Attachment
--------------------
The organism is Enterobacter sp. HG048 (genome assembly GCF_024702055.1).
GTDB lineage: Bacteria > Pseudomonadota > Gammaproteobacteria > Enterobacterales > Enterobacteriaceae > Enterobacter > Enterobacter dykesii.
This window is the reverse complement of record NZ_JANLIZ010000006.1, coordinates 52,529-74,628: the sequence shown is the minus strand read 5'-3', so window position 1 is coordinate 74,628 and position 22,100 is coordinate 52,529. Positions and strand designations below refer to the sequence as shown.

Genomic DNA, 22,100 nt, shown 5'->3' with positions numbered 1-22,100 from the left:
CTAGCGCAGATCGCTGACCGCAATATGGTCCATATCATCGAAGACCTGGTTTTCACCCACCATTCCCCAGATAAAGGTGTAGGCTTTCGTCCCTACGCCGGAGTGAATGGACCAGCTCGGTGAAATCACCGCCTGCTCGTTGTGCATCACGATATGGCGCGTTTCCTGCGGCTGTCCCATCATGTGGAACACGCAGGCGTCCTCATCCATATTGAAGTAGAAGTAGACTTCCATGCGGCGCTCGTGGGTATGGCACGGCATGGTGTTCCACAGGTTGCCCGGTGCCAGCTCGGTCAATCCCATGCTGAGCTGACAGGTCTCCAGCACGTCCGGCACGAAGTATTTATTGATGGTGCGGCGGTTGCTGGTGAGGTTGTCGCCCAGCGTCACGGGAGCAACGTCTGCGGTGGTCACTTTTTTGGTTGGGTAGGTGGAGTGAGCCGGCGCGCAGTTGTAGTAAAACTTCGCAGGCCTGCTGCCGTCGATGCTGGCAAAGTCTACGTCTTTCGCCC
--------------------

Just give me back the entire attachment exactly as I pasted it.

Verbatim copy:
The organism is Enterobacter sp. HG048 (genome assembly GCF_024702055.1).
GTDB lineage: Bacteria > Pseudomonadota > Gammaproteobacteria > Enterobacterales > Enterobacteriaceae > Enterobacter > Enterobacter dykesii.
This window is the reverse complement of record NZ_JANLIZ010000006.1, coordinates 52,529-74,628: the sequence shown is the minus strand read 5'-3', so window position 1 is coordinate 74,628 and position 22,100 is coordinate 52,529. Positions and strand designations below refer to the sequence as shown.

Genomic DNA, 22,100 nt, shown 5'->3' with positions numbered 1-22,100 from the left:
CTAGCGCAGATCGCTGACCGCAATATGGTCCATATCATCGAAGACCTGGTTTTCACCCACCATTCCCCAGATAAAGGTGTAGGCTTTCGTCCCTACGCCGGAGTGAATGGACCAGCTCGGTGAAATCACCGCCTGCTCGTTGTGCATCACGATATGGCGCGTTTCCTGCGGCTGTCCCATCATGTGGAACACGCAGGCGTCCTCATCCATATTGAAGTAGAAGTAGACTTCCATGCGGCGCTCGTGGGTATGGCACGGCATGGTGTTCCACAGGTTGCCCGGTGCCAGCTCGGTCAATCCCATGCTGAGCTGACAGGTCTCCAGCACGTCCGGCACGAAGTATTTATTGATGGTGCGGCGGTTGCTGGTGAGGTTGTCGCCCAGCGTCACGGGAGCAACGTCTGCGGTGGTCACTTTTTTGGTTGGGTAGGTGGAGTGAGCCGGCGCGCAGTTGTAGTAAAACTTCGCAGGCCTGCTGCCGTCGATGCTGGCAAAGTCTACGTCTTTCGCCC